Among the priorities I would be advocating for in the beginning would be comprehensive immigration reform. One of the reasons for that is, as Secretary of State, I saw what happened to countries that established a second-class status for people.
They do not feel they belong, or they have any allegiance to the country in which they live and work. They are never fully accepted. That is a recipe for divisiveness and disintegration.
My view is that we are a nation of immigrants. We have assimilated tens and tens of millions of people over the course of our history. We have eleven, twelve million people who are undocumented, the vast majority of whom have proven they want to be a citizen of this country, and we should put them on that path.
Those who say we can do reform, but not a path to citizenship, would be undermining what has made America unique. The way we have assimilated people. The way people feel loyal. The contributions they make.
This is not just the right thing to do for America. If you compare us to other countries that did not take that step, you can see what it has done to them. I don't want to go there.Prioritize legalization for foreign students:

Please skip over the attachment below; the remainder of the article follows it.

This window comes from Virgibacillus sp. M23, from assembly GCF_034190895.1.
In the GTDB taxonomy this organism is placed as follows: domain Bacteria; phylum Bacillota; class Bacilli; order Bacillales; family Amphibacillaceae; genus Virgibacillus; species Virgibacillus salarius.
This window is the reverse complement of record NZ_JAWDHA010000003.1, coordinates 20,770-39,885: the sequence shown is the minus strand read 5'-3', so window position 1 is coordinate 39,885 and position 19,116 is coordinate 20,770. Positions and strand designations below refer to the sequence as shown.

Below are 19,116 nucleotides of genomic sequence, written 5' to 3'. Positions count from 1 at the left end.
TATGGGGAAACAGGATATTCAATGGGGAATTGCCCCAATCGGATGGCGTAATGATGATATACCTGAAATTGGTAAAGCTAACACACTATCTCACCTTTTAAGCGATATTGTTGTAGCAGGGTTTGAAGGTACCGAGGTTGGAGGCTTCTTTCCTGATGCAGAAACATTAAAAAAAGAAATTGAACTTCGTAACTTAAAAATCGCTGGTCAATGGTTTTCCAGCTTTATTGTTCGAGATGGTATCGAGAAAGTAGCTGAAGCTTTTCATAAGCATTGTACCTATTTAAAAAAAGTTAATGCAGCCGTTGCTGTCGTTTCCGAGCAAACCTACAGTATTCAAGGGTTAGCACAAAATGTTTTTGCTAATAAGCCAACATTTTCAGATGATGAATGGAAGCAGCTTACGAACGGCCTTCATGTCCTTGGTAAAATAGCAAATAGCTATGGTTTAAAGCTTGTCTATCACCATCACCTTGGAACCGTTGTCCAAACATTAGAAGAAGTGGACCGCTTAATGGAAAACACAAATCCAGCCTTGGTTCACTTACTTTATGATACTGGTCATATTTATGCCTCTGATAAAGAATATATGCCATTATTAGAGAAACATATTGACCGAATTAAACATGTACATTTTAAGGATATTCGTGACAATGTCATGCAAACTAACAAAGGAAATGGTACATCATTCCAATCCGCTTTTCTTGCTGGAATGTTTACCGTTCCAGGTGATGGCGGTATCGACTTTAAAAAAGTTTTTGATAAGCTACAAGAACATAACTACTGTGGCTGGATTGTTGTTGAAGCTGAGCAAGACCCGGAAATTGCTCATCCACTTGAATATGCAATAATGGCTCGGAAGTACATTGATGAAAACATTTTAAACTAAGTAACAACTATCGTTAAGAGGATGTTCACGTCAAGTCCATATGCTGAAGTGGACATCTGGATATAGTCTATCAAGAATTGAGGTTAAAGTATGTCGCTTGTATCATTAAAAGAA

It is very shortsighted of us not to legalize students who graduate from college and can use their skills to make a good life for themselves, but also to give back.
We have thousands of foreign students come to our country every year. They get a great education in our colleges and universities and a lot of them stay.
I think this is the particular fix, in addition to the other fixes we have been talking about.
I read an article recently about a group of young, undocumented men who were really interested in technology and the entered a contest against kids from the best schools and companies and they won. So you have four kids who beat the best of the best and they could not do anything because they were undocumented.
I'm sitting there thinking, "What is wrong with this picture?"
We are in a global competition and I intend for us to win it. I'm not about to let anyone who can make a contribution to our economy and society get thrown away.
From my perspective we need to fix that, we need to remove the fear, and we need to make sure that we give every child a chance to do the best that he or she can.
Part 2: Immigration Reform Up Next:
Part 3: Women's Rights